Action: Complete precautions immediately before gales commence. Lock all windows and doors. Insert reinforced shutters and gates if available. Apply adhesive or masking tape to large window panes in exposed positions to reduce damage that may be caused by broken glass.
Do not stand near windows on the exposed side of your house. Move all furniture and valuables away from these areas. Make sure you have a safe place to shelter in case windows are broken. Decide which rooms to use for shelter if windows on the exposed side are blown in or sucked out.
Owners of neon signs should arrange for the electricity supply to their signs to be shut off. Park your car where it is least likely to be damaged.
Signal Typhoon 9 (T9)
Gale- or storm-force winds are increasing or expected to increase significantly in strength.
Action: Stay indoors. Stay away from exposed windows and doors. Close all interior doors and make sure children are confined to the least exposed part of your home. Do not touch electrical cables that have blown loose. Only when the danger of fixing broken windows is removed should you do so. If you are away from home, find a safe place and stay there until the danger is over.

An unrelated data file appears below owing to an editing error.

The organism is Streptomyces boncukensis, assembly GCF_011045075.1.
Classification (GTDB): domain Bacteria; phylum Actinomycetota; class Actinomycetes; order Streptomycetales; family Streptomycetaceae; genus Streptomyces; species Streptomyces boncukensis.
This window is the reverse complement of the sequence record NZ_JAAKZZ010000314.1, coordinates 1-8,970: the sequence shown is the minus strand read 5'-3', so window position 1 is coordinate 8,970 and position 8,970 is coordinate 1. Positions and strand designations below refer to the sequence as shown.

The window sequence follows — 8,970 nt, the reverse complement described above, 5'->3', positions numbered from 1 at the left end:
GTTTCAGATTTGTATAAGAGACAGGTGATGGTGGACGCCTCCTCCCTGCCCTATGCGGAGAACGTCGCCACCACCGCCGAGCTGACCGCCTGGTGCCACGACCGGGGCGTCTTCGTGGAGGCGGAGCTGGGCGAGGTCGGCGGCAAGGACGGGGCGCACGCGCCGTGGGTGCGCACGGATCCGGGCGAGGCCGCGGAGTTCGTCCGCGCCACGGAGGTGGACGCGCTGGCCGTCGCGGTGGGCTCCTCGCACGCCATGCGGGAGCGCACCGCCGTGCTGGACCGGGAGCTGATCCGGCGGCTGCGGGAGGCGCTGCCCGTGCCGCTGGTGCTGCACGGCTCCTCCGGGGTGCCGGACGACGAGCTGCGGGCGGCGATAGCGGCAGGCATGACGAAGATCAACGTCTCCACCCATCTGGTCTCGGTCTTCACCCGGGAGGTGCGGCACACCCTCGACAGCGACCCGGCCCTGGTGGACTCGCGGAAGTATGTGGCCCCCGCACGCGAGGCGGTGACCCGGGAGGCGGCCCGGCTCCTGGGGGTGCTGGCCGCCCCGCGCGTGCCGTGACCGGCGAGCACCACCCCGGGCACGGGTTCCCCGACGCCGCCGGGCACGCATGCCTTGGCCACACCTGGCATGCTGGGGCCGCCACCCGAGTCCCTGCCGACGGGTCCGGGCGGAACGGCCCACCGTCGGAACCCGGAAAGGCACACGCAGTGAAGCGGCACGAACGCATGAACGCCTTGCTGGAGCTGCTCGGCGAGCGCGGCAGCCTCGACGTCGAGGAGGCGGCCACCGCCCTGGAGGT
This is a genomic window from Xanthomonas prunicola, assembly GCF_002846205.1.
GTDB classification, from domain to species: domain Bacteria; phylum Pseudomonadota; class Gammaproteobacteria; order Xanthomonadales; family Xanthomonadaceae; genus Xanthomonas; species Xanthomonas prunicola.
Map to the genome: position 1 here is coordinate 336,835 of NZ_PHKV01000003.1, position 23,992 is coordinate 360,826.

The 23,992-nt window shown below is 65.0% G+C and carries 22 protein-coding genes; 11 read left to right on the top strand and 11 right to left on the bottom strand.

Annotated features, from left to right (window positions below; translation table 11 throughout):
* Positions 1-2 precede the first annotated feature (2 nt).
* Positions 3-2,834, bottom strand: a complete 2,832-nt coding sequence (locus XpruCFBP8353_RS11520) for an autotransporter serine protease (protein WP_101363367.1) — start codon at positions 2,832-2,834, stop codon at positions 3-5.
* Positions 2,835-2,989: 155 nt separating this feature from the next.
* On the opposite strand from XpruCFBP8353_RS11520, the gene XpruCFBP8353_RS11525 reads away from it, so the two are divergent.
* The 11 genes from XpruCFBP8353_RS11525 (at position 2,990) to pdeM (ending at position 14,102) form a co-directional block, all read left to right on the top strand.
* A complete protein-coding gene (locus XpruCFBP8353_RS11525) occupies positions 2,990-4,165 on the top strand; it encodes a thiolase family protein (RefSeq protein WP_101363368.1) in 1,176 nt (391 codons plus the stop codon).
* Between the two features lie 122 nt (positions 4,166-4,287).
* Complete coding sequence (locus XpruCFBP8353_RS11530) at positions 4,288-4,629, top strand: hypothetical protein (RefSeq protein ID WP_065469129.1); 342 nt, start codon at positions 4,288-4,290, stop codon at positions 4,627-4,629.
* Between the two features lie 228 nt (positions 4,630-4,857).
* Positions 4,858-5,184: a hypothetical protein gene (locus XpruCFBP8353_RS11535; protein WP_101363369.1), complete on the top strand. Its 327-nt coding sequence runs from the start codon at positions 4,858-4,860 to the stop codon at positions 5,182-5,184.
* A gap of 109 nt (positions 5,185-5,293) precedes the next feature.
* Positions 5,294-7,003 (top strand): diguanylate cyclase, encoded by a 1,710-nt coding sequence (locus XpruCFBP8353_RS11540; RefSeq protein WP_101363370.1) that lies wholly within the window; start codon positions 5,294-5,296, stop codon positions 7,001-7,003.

Signal Typhoon 10 + (T10)
Hurricane-force winds are expected or blowing.
Sustained wind speeds are reaching upwards from 118 km per hour. Gusts may exceed 220 km per hour.
Action: The same precautions apply as for a T8 or T9. While most housing is quite safe, nevertheless, windows can be blown in and should be taped. Air conditioners have been known to blow into rooms or be sucked out of windows.
Windows may leak. Do not allow children near windows, and remove beds from under windows. Close curtains to help prevent broken glass from flying into a room.
Do not be tempted to take risks and go outdoors while signals are up. Flying shop signs, loose scaffolding, or tree branches can be lethal, as can downed power lines in water. Remember that if the eye of the hurricane passes directly over Hong Kong there may be a temporary lull lasting a few minutes to several hours. Do not relax your guard, as the violent winds will resume from a different direction. Remain where you are and be prepared for destructive winds.